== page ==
STRUCTURE: Eight-blade constant-chord main rotor; flapping and drag hinges, droop stops and hydraulic drag dampers; no elastomeric bearings or hinges; each blade has one-piece tubular steel spar and 26 GFRP aerofoil shape full-chord pockets, honeycomb filled, with ribs and stiffeners and non-removable titanium leading-edge abrasion strip; blades have moderate twist, taper in thickness toward tip, and are attached to small forged titanium head of unconventional design; each has ground-adjustable trailing-edge tab; five-blade constant-chord tail rotor, starboard side, has GFRP blades, forged titanium head: conventional transmission, with tail rotor shaft inside cabin roof; all-metal riveted semi-monocoque fuselage with clamshell rear doors; flattened tail boom undersurface; engine bay of titanium for fire protection; all-metal tail surfaces; swept vertical stabiliser/tail rotor support profiled to produce sideways lift; ground-adjustable variable incidence horizontal stabiliser.
LANDING GEAR: Non-retractable tricycle type; twin wheels on each unit; steerable nosewheels, tyre size 900x300; mainwheel tyres size 1,120x450. Retractable tailskid at end of tailboom to permit unrestricted approach to rear cargo doors. Length of main legs adjusted hydraulically to facilitate loading through rear doors and to permit loading on varying surfaces. Device on main gear indicates takeoff weight to flight engineer at lift-off, on panel on shelf to rear of his seat.
POWER PLANT: Two 8,500kW ZMKB Progress D-136 free-turbine turboshafts, side by side above cabin, forward of main rotor driveshaft. Air intakes fitted with particle separators to prevent foreign object ingestion, and have both electrical and bleed air anti-icing systems. Above and behind is central oil cooler intake. VR-26 fan-cooled main transmission, rated at 14,914kW, with air intake above rear of engine cowlings. System for synchronising output of engines and maintaining constant rotor rpm; if one engine fails, output of other is increased to maximum power automatically. Independent fuel system for each engine; fuel in eight underfloor rubber tanks, feeding into two header tanks above engines, which permit gravity feed for a period in emergencies; maximum standard internal fuel capacity 12,000 litres; provision for four auxiliary tanks. Mi-26TS normal capacity is 13,020 litres. Two large panels on each side of main rotor mast fairing, aft of engine exhaust outlet, hinge downward as work platforms.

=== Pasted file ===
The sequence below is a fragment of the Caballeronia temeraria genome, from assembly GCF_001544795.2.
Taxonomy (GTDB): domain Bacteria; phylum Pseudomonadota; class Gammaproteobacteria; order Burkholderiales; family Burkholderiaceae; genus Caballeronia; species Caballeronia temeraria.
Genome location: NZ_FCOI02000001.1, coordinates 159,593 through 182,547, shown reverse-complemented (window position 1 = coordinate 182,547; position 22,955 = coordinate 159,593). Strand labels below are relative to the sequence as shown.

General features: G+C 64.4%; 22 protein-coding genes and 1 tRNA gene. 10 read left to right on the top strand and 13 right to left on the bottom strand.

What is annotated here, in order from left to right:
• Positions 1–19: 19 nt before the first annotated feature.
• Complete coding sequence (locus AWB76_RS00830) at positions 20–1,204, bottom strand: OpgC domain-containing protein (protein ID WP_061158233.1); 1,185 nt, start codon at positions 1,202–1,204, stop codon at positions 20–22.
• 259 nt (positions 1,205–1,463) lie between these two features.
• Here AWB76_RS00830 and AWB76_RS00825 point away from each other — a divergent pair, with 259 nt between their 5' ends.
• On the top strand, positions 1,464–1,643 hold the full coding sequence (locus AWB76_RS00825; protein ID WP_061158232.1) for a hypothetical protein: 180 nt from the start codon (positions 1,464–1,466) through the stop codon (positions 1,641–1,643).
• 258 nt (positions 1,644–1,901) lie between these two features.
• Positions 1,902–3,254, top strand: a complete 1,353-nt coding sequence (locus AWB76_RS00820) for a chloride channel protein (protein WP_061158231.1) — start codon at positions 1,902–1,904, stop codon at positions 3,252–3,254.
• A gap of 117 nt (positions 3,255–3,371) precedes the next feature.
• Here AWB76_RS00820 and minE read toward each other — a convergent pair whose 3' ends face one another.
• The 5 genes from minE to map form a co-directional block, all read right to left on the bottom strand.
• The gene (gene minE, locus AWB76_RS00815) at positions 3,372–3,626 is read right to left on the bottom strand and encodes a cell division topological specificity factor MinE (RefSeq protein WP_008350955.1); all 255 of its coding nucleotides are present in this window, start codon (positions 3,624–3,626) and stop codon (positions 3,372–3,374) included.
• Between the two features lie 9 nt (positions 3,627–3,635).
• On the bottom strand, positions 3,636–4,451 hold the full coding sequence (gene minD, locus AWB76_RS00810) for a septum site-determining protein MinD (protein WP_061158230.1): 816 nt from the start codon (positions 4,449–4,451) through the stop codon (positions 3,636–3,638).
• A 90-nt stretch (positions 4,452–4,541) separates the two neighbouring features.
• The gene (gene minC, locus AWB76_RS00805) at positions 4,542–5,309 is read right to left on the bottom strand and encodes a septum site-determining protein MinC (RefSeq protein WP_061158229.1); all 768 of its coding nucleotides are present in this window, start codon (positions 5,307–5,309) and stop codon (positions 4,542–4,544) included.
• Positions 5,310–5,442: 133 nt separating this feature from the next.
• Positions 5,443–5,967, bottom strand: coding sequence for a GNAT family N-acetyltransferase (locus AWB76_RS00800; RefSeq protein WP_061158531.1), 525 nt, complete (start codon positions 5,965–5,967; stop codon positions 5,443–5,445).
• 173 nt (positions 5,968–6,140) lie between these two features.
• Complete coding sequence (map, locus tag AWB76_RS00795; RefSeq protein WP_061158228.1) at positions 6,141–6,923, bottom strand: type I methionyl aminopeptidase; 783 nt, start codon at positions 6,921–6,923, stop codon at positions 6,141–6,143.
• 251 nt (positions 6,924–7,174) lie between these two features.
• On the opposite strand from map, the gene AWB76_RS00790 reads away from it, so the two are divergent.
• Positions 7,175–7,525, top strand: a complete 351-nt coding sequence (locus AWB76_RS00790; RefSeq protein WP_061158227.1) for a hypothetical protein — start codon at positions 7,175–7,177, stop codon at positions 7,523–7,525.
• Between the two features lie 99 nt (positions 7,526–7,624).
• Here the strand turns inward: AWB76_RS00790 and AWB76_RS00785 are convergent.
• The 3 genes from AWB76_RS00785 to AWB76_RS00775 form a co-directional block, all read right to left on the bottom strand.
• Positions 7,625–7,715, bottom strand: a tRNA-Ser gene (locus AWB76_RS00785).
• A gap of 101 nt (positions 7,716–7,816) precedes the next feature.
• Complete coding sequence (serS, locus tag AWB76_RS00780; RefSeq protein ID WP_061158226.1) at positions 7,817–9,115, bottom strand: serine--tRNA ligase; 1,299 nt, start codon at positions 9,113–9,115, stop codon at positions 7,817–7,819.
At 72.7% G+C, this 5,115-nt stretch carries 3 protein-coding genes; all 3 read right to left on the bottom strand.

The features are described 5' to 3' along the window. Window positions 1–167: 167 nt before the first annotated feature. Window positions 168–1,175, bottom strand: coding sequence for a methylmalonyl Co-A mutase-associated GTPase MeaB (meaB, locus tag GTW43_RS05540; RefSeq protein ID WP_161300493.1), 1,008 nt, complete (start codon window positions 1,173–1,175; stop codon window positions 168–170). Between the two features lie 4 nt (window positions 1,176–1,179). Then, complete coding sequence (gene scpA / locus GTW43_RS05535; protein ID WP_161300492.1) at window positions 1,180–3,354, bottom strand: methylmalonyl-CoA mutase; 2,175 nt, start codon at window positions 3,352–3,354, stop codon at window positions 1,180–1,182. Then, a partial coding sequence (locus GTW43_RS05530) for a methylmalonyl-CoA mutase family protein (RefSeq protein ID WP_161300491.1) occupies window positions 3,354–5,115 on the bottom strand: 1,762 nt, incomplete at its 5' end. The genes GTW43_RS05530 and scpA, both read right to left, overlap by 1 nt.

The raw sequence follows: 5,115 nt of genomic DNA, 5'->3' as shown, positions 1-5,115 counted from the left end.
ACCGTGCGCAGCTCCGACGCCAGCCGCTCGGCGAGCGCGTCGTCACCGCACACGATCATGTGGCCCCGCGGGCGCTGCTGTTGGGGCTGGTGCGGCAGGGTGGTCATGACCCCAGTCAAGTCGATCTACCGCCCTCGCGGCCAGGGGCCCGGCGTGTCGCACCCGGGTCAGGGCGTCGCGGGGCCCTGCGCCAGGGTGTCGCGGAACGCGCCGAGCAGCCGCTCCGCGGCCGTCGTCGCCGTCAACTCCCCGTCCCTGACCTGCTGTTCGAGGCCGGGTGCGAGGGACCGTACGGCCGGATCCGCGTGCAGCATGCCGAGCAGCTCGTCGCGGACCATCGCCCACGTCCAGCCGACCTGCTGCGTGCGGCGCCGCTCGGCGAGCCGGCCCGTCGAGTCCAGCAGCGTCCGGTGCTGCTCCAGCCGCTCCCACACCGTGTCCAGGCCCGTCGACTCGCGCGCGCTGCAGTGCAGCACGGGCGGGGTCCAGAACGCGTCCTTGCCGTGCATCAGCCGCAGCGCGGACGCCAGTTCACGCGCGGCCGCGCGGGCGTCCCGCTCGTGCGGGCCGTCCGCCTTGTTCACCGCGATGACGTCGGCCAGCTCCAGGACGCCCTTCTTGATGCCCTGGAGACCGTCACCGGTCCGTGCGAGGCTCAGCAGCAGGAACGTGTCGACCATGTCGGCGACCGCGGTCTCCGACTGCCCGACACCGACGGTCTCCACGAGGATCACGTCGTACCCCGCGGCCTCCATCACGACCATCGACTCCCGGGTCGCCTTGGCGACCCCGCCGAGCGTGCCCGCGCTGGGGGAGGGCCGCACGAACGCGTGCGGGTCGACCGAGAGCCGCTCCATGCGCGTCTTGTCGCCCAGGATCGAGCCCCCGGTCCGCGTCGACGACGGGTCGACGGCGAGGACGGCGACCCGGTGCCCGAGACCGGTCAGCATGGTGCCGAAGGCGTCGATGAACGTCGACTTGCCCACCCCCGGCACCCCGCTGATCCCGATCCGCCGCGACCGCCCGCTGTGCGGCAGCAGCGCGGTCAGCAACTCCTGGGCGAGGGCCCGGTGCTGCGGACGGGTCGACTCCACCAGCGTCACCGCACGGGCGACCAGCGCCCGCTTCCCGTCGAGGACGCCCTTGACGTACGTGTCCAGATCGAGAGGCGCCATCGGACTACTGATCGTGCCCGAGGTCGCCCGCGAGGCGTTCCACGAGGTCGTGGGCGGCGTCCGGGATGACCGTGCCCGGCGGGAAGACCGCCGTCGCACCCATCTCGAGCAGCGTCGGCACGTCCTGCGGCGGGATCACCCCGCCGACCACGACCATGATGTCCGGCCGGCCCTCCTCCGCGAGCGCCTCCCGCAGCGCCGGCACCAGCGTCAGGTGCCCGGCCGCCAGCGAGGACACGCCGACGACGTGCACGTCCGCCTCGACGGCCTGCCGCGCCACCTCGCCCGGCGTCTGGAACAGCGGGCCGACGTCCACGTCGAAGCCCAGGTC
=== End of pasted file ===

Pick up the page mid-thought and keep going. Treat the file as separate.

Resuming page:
ACCOMMODATION: Crew of five on flight deck: pilot (on port side) and co-pilot side by side, tip-up seat between pilots for flight technician, and seats for flight engineer (port) and navigator (starboard) to rear; upgrade proposal revealed in early 2001 involves installation of new avionics and will result in reduction of flight deck crew to three. Four-seat passenger compartment aft of flight deck. Loads in hold include two airborne infantry combat vehicles and a standard 20,000kg ISO container; about 20 tip-up seats along each sidewall of hold; maximum military seating for 90 combat-equipped troops; alternative provisions for 60 stretcher patients and four/five attendants. Heated windscreen, with wipers; four large blistered side windows on flight deck; forward pair swing open slightly outward and rearward. Downward-hinged doors, with integral airstairs, at front of hold on port side, and each side of hold aft of main landing gear units. Hold loaded via downward-hinged lower door, with integral folding ramp, and two clamshell upper doors forming rear wall of hold when closed; doors opened and closed hydraulically, with back-up hand pump for emergency use. Two LG-1500 electric hoists on overhead rails, each with capacity of 2,500kg, enable loads to be transported along cabin; winch for hauling loads, capacity 500kg; roller conveyor in floor and load lashing points throughout hold. Flight deck fully air conditioned.
SYSTEMS: Two main and one emergency hydraulic systems, operating pressure 157 and 206 bar. Electrical system three-phase 200/115V 400Hz; single-phase 115V 400Hz; three-phase, 36V 400Hz; single-phase 36V 400Hz; DC 27V. TA-8V 119kW. APU under flight deck, with intake louvres (forming fuselage skin when closed) and exhaust on starboard side, for engine starting and to supply hydraulic, electrical and air conditioning systems on ground. Electrically heated leading-edge of main and tail rotor blades for anti-icing. Only flight deck pressurised.
AVIONICS: All items necessary for day and night operations in all weathers ate standard.
EQUIPMENT: Hatch for load sling in bottom of fuselage, in line with main rotor shaft; sling cable attached to internal winching gear. Closed-circuit TV cameras to observe slung payloads. Specialised versions can utilise firefighting equipment.
Jane's All the World's Aircraft, 2004-2005
- Flown for the first time in a hover on 14 December 1977, the Mi-26 was initially designated the V-26.
- Machined from titanium, the main-rotor hub is the largest in the world.
- External steps and handholds allow access to the tailboom and rotor.
- Variants include the Mi-26TZ tanker, which can carry 14,040 litres of fuel dispensed on the ground using 10 hoses.
- In the firefighting role, the Mi-26 can drop 7500 litres of fire retardant.
- A special variant, designated Mi-26MS, is a fully-equipped airborne hospital.
- The fuselage of the 'Halo' is twice the size of a Douglas DC-3 transport.
- India was the only overseas customer for the 'Halo', purchasing 10 aircraft.
- The Mi-26 is larger inside than a C-130 Hercules, and is the biggest helicopter ever put into production.
- To ease freight handling, there are two 2500kg winches in the cargo hold.
- The circle created by the Mi-26's rotor has four times the area of the VS-300, an early helicopter.
- 'Halo' carries 30 times the payload of a light helicopter like the Bell JetRanger.